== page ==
Joined
Mar 13, 2003
Walter,
Thank you for responding to my post. However, to answer your question I do not think there is a standard adjustment, however the difference between intercoastal and ocean view should bear how much weight? My problem is this is a new building next to a 5 star hotel, but the surronding condos are older and are not in as good condition as my subject. So being there are no comps with intercoastal views in my subject building do I go outside the building just to find view? Or do I adjust based on view and stay within my subject building?

I'm in S.E. Florida.

Thanks to all who have contributed.
Mary
 

Farm Gal

Elite Member
Joined
Jan 14, 2002
Professional Status
Licensed Appraiser
State
Nebraska
Mary:

Another fast check, inaddition to going back a couple years in your subject building: Any coastl/innercoastal paired sales in the lesser condition buildings?
 

Chris Colston

Elite Member
Joined
Jul 24, 2003
Professional Status
Certified Residential Appraiser
State
Florida
Originally posted by MARY JORDAN@Aug 24 2003, 05:42 PM
My problem is this is a new building next to a 5 star hotel, but the surrounding condos are older and are not in as good condition as my subject.
So, what you are saying is that the subject is the first sale in the building with an Intracoastal view?? Usually the ocean view is superior because you do not have to look out over the skyline or streets to watch the yachts and speed boats.

That being said, are there any other pending contracts in the building with Intracoastal views that you can compare to like sized like floors of closed units with ocean views?

Can you find out if the developer charged a premium for the ocean view units?

You might have to use one or two of those units from the older projects just to support your view adjusment. Choose one from the older project that has an ocean view and one that has an Intracoastal view. Hopefully on the same floor in the same older project that are the same size as each other, use these as your 4th and 5th Comp (or 3rd and 4th)

Every thing you do needs to be documented so if the underwriter or a reviewer looks at the finished product they can come to same conclusion you did. Keep plugging at it, you'll get there. The ocean vs the Intracoastal is a complex issue that even some of the seasoned appraisers don't get right. B)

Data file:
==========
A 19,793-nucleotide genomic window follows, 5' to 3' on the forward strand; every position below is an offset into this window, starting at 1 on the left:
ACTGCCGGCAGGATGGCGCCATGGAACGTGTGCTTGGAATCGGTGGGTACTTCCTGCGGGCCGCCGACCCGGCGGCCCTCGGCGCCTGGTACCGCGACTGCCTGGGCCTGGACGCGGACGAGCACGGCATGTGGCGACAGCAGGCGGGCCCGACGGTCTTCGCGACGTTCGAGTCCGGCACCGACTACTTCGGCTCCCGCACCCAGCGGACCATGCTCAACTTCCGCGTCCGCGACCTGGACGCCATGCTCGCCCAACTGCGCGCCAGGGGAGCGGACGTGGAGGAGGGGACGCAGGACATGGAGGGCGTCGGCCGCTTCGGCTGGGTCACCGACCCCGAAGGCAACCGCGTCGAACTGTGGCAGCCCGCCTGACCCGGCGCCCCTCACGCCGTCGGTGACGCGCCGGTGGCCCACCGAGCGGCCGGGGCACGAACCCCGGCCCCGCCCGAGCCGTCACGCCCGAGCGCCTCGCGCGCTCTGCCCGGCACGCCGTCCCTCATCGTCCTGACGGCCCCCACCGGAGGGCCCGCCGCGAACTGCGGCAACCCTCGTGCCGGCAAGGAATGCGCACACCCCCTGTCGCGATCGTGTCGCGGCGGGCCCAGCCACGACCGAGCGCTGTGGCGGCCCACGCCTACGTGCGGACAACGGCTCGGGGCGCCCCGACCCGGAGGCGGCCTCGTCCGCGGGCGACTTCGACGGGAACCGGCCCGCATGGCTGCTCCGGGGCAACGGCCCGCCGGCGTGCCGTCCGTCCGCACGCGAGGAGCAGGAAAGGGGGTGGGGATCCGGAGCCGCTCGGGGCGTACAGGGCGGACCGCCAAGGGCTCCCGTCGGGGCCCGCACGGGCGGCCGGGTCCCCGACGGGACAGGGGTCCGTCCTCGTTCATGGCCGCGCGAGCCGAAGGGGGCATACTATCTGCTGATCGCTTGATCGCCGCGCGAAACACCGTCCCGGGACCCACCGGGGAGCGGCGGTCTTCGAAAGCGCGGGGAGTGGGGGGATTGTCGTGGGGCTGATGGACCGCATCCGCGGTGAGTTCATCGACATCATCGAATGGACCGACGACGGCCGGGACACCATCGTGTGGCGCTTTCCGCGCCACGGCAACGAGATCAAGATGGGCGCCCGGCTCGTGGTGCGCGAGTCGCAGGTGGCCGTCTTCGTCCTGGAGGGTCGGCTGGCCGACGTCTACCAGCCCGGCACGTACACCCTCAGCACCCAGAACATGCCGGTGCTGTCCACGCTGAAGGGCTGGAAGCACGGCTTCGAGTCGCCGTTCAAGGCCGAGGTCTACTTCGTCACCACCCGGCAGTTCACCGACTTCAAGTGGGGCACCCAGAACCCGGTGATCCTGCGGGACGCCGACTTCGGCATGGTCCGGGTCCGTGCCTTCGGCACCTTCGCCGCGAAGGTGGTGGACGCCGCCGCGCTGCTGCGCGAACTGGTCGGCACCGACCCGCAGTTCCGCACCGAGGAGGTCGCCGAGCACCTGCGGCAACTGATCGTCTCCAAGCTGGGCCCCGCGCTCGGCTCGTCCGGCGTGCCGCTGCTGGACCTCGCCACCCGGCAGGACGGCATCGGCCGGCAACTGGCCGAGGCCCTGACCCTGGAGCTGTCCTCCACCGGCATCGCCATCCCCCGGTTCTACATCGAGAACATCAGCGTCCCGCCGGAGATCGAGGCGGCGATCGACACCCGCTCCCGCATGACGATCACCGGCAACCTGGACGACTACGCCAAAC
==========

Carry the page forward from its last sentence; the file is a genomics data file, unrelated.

Mike Garrett RAA

Elite Member
Gold Supporting Member
Joined
Jan 14, 2002
Professional Status
Certified Residential Appraiser
State
Colorado
Since you don't have sales to use in a pairs analysis for your adjustment in your building....go to other buildings and examine those sales. See if you can determine a percentage adjustment between ocean view and intercoastal canal views....then apply it to your building. It isn't perfect but it should give you an idea and something to hang your hat on.

Go back as far as necessary to prove up your adjustment. Could even be in another neighborhood or even another city.
 

Dale Smalley

Senior Member
Joined
Jan 15, 2002
Professional Status
Certified Residential Appraiser
State
Florida
From the info you provided it sounds like half of the building faces the ocean and the other half faces the intercoastal waterway. The simple solution is to stick to units with the same view as being most comparable.

Pairs are not as simple as one side vs the other because we often have height adjustments as well in many of the high rises. So you need to calculate both. Run the "pairs" and prove it to yourself. In the new buildings the developer has different prices for floor height and views use that as a starting point. Forget the old buildings they will offer no help.
 

Chris Colston

Elite Member
Joined
Jul 24, 2003
Professional Status
Certified Residential Appraiser
State
Florida
So what was the final outcome? Did you complete the appraisal to your supervisor's satisfaction? :question: